Legacy Security Headers

There are many older security headers, but many of them have been migrated to CSP. If we are working on a Legacy Web Application we should understand what security headers are available to us.

  • X-Frame-Options

    This is equivalent to frame-ancestors for CSP.

  • X-Powered-By

    Not necessarily a security header, but should be disabled. This header is often attached to responses by the web server. This allows for easy identification of server software, and version.

  • X-Download-Options

    This header is only supported by Internet Explorer, it is used to instruct the browser how to handle downloaded files. Since Internet Explorer is deprecated, this would be used only in the oldest of web applications.

  • X-XSS-Protection

    No longer supported, would instruct the browser to scan to for reflected XSS.

  • Expect-CT

    No longer supported, would instruct the browser to enforce certificate transparency requirements. All Certificates after May 2018 support CT by default.

  • Referrer-Policy

    Legacy Browsers will send origin, path, and query string to the same site, but origin to other sites. We can disable this by setting our Header as such: Referrer-Policy: strict-origin-when-cross-origin.

Securing Cookies

Emphasizing the significance of cookie security cannot be overstated. It is crucial to leverage all available mechanisms and best practices to protect cookies effectively. Failing to do so not only puts our users at risk but also poses a threat to the reputation and integrity of our organization. It is imperative that we prioritize cookie security as a fundamental aspect of our overall security strategy to safeguard user data and maintain trust in our services.

Cookies Explained

While there are new methods available for storing data on the client-side, cookies remain a prevalent choice for many web applications as the primary means of data storage. Cookies consist of small pieces of data that are sent to the server with each request. This data can encompass user preferences, session details, and user analytics tracking.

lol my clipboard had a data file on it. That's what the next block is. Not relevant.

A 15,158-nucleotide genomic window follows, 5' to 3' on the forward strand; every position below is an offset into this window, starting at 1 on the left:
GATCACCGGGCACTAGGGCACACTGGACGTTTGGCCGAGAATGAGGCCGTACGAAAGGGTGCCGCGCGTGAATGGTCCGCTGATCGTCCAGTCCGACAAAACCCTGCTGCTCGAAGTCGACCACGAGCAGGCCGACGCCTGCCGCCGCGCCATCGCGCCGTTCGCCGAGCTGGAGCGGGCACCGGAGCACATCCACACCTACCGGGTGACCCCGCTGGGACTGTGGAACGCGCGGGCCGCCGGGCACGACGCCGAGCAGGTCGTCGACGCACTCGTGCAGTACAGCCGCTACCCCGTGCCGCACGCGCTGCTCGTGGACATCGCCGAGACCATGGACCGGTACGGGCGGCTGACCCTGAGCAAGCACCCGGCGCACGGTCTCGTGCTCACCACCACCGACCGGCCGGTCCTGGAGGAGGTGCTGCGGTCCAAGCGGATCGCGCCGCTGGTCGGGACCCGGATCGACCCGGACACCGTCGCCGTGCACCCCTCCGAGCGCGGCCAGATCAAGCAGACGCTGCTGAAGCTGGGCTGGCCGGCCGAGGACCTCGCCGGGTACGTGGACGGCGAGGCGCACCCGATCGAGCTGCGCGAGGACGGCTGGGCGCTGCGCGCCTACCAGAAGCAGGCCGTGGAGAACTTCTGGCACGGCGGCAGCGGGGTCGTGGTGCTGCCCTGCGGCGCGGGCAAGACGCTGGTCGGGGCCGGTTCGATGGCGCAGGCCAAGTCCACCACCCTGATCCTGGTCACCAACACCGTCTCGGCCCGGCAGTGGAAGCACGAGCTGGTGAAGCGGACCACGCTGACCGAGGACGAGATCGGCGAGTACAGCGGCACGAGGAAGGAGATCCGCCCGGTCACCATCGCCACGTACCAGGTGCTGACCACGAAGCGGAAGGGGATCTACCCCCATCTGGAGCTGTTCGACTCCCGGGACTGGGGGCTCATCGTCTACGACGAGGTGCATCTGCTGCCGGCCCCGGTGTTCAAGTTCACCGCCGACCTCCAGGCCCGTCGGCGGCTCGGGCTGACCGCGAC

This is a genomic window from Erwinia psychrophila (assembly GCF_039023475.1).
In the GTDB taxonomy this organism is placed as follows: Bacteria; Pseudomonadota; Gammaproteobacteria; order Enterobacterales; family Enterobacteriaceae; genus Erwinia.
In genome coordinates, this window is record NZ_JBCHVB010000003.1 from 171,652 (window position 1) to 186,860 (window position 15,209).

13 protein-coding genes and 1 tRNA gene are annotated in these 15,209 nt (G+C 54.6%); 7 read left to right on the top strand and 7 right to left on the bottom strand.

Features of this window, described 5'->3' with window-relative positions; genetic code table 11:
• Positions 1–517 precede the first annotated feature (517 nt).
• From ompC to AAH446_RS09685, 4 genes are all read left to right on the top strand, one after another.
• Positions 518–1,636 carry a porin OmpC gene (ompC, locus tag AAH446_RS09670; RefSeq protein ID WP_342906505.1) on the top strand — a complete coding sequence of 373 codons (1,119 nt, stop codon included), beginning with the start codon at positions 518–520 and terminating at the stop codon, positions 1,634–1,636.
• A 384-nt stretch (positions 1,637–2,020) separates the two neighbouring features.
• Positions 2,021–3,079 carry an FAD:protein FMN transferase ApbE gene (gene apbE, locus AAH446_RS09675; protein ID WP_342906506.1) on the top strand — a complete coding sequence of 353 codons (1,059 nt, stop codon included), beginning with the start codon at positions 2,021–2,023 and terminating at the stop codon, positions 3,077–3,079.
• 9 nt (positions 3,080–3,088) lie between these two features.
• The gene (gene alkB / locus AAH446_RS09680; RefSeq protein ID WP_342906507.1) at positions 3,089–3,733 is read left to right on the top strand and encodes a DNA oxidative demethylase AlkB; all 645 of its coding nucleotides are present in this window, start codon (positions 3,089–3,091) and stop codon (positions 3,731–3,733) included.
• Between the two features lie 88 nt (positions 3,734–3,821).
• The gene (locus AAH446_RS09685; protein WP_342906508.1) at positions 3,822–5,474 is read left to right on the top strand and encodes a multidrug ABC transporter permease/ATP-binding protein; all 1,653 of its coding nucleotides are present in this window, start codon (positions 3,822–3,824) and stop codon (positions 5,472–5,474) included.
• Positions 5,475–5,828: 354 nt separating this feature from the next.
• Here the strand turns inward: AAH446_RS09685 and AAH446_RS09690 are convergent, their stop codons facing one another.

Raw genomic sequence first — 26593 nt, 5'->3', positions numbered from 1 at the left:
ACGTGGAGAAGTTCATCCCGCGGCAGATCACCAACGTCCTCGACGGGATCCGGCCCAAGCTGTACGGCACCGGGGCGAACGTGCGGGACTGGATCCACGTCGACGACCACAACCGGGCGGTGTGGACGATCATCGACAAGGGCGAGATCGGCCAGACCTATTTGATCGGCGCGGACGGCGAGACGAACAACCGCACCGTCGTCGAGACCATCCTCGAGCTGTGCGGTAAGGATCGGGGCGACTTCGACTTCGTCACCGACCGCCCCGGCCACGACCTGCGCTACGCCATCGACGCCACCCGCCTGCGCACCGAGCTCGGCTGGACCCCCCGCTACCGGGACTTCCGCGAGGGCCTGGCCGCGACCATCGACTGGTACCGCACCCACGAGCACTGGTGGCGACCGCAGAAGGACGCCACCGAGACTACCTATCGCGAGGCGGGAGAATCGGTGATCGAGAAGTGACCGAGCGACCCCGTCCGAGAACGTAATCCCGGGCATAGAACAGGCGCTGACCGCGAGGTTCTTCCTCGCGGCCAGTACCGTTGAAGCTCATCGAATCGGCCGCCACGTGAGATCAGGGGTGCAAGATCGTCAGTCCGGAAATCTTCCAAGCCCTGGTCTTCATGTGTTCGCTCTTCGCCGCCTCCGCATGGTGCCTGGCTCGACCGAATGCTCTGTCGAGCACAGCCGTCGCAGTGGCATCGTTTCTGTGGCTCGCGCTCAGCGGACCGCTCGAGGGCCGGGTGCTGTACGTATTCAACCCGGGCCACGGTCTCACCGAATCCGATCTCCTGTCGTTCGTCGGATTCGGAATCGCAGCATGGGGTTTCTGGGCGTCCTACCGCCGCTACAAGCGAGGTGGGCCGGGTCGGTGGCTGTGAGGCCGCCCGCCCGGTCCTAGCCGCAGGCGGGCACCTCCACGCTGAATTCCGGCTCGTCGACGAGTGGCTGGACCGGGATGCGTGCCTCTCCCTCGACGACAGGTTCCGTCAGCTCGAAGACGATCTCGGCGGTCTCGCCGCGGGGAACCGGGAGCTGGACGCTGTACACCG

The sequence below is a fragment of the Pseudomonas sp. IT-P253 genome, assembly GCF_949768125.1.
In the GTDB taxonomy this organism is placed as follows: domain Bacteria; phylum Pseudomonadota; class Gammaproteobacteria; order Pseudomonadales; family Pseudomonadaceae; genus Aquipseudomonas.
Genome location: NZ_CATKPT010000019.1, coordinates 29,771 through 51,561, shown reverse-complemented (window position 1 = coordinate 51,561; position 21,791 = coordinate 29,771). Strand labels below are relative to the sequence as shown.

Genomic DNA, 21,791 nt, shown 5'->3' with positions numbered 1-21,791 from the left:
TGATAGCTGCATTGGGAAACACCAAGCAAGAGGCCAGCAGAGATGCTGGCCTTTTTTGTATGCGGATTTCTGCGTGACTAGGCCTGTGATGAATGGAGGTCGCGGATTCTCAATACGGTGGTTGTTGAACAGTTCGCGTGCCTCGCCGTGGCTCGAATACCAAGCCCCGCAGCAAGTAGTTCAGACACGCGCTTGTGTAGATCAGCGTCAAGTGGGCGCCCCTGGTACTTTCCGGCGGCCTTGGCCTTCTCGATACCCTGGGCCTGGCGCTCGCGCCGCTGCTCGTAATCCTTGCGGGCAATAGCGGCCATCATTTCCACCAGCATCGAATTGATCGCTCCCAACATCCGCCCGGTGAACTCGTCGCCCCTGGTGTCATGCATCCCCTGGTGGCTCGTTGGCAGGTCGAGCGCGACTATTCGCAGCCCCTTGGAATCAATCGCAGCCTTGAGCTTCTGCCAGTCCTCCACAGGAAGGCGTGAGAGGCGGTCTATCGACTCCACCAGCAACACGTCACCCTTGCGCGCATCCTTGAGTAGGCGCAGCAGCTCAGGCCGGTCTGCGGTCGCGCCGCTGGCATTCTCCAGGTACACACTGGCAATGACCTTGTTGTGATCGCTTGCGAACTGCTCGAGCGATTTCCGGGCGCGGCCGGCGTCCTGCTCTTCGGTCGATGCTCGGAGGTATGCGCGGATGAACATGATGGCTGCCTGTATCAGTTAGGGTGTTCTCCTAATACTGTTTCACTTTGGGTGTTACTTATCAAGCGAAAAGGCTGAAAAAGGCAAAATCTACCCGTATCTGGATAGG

Of particular importance is the storage of session information. In a typical workflow, once a user logs in and is authenticated on a website, the web server generates a session ID or authentication token. This identifier is then stored in the browser's cookies. Subsequently, when the user makes additional requests, the cookie containing the session ID or auth token is transmitted to the server, enabling it to retrieve pertinent information associated with the user's session. This mechanism plays a crucial role in maintaining user authentication and session management within the web application.

The Header we use to issue the sessionID or auth token is the following:

Securing Cookies Via Attributes

The primary we secure our cookies is through attribute flags. These attribute flags allow us to stop insecure behaviors of the browser. This will increase the integrity and confidentiality of our cookies. The attributes we will use are as follows:

  • Secure

    This attribute should be used at all times. It prevent cookies from being sent over unencrypted channels i.e. HTTP.

  • HttpOnly

    This attribute stops JavaScript code from being read cookies. Preventing XXS attacks attempting to steal cookies.

  • Path

    By default cookies are sent on request that are made to the current domain. If we use Path, we can restrict the browser from sending cookies on request to our domain that don't match a certain path. For example path=/page.html

  • Expires

    Will instruct the browser to delete the cookies by a certain date.

  • SameSite

    Will instruct the browser if we wish to allow cookies to be sent with cross-site requests. Setting it to strict will only send cookies to the site that set them.


Understanding the role and functionality of headers is indeed crucial in enhancing the security of web applications while ensuring that essential features remain intact. Proper configuration of headers can significantly bolster the security posture of web applications, mitigating potential vulnerabilities and safeguarding user data.

By staying informed about the various headers available and their impact on application security, developers can make informed decisions when selecting and configuring headers to strike a balance between security and functionality. Continual learning and staying updated on best practices in web security are essential for maintaining a robust defense against evolving threats in the digital landscape.